Money spent on game industry mergers and acquisitions have totalled $12bn so far this year, according to research conducted by Digi-Capital.
The money spent up to Q3 was double the entirety of money spent on buyouts in 2013.
Deals included Facebook’s $2bn purchase of Oculus, Microsoft’s $2.5bn acquisition of Mojang, Amazon’s buyout of Twitch for $970m, Zhnongi’s $960m investment in FunPlus and the $1.6bn buyout of Giant Interactive.
The report noted that Microsoft's purchase of Minecraft represent 8x the amount of revenue at the Swedish studio and 20x the amount of profit it made, while the Facebook/Oculus deal was worth 87x the revenue the VR firm is currently making.
The report noted however that despite the five billion dollar acquisitions, money spent on game companies was running at a similar rate to 2013, the previous record year.
US buyers accounted for half of the top ten game acquirers in Q3, equalling the number of Chinese firms. In 2013, US companies represented just one of the top ten game acquisitions, while six were from China and three from Japan.
The majority of mergers and acquisitions took place in the mobile sector, which also raised more money that any other sector in games. Technology and MMOs also dominated by value during this period.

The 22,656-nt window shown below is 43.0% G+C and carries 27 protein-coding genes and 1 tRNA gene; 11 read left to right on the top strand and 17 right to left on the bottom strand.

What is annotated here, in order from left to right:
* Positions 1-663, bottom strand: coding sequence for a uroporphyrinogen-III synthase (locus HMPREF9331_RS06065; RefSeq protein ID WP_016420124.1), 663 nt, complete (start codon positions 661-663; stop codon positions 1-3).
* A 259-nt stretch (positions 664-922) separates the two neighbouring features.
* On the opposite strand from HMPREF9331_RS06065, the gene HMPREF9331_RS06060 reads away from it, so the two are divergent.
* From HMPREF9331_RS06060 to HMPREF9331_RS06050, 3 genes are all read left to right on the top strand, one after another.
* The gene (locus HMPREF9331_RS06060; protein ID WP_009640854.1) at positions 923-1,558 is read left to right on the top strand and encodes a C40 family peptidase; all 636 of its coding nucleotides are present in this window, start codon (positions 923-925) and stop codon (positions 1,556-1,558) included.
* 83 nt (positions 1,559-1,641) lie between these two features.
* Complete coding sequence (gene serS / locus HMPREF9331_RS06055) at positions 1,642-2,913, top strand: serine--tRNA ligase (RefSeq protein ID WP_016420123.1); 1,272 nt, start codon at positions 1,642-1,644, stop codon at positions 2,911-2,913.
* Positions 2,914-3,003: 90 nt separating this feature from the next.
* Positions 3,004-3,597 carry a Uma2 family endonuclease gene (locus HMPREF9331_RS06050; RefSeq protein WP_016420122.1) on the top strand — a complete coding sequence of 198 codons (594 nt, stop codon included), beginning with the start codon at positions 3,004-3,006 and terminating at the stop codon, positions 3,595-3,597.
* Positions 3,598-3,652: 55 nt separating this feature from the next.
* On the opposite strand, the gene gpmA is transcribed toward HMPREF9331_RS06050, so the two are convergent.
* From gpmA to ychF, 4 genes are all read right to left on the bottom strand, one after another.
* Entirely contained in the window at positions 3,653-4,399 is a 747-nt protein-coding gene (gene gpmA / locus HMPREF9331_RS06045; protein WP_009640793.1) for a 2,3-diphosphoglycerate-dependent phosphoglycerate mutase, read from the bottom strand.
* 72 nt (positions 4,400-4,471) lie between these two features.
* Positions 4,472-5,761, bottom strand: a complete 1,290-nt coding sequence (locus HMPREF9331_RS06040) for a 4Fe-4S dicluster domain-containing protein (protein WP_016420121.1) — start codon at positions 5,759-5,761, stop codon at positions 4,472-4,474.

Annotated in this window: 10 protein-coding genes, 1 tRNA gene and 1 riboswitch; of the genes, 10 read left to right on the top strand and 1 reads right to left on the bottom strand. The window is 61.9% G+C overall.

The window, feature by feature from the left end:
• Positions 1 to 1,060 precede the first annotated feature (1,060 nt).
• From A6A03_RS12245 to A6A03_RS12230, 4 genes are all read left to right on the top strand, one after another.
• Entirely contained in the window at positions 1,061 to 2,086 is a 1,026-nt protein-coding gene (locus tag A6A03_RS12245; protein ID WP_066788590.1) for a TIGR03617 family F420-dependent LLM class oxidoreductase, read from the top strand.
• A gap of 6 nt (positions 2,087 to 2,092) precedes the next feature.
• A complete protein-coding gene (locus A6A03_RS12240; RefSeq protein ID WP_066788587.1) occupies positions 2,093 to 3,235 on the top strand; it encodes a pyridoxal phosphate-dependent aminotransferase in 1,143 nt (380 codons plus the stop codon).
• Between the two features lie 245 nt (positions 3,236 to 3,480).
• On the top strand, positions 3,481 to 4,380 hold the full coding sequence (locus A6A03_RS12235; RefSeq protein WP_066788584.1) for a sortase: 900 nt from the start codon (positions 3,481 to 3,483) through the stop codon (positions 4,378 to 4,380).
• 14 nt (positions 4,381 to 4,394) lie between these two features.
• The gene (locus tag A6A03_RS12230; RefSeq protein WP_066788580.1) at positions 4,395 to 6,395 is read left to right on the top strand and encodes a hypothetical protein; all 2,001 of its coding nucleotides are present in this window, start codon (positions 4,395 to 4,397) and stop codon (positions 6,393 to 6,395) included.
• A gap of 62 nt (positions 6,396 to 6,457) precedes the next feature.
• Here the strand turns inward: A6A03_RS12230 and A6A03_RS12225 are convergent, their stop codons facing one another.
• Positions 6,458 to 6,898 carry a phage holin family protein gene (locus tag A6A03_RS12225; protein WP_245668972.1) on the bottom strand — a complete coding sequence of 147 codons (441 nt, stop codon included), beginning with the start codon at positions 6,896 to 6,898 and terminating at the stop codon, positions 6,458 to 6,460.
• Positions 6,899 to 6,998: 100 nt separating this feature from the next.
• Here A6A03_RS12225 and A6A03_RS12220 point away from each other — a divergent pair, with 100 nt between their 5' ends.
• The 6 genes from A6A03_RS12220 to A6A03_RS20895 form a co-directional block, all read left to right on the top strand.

Digi-Capital MD Tim Merel said the increase in mergers and acquisitions likely came about is returns on investment continued to rise in the game industry.
“Returns to games investors from exits are >11x the amount invested to Q3 2014, comparing acquisitions
to investments so far this year (excluding IPOs, which push returns even higher)," said Merel.
"While there is a time lag between investments and exits, comparing money flows by year helps track where the market is going.”
“Games investment returns hovered around 3x to 4x until 2007, plunging to 1x to 2x for 4 years after the
financial crisis in 2008. As mobile disruption accelerated in 2012 just 5 years after the iPhone launched,
games investment returns rebounded to 5x to 6x, before skyrocketing to >11x this year. Large deals
always impact market returns, but there is a consistent upward trend even without them.”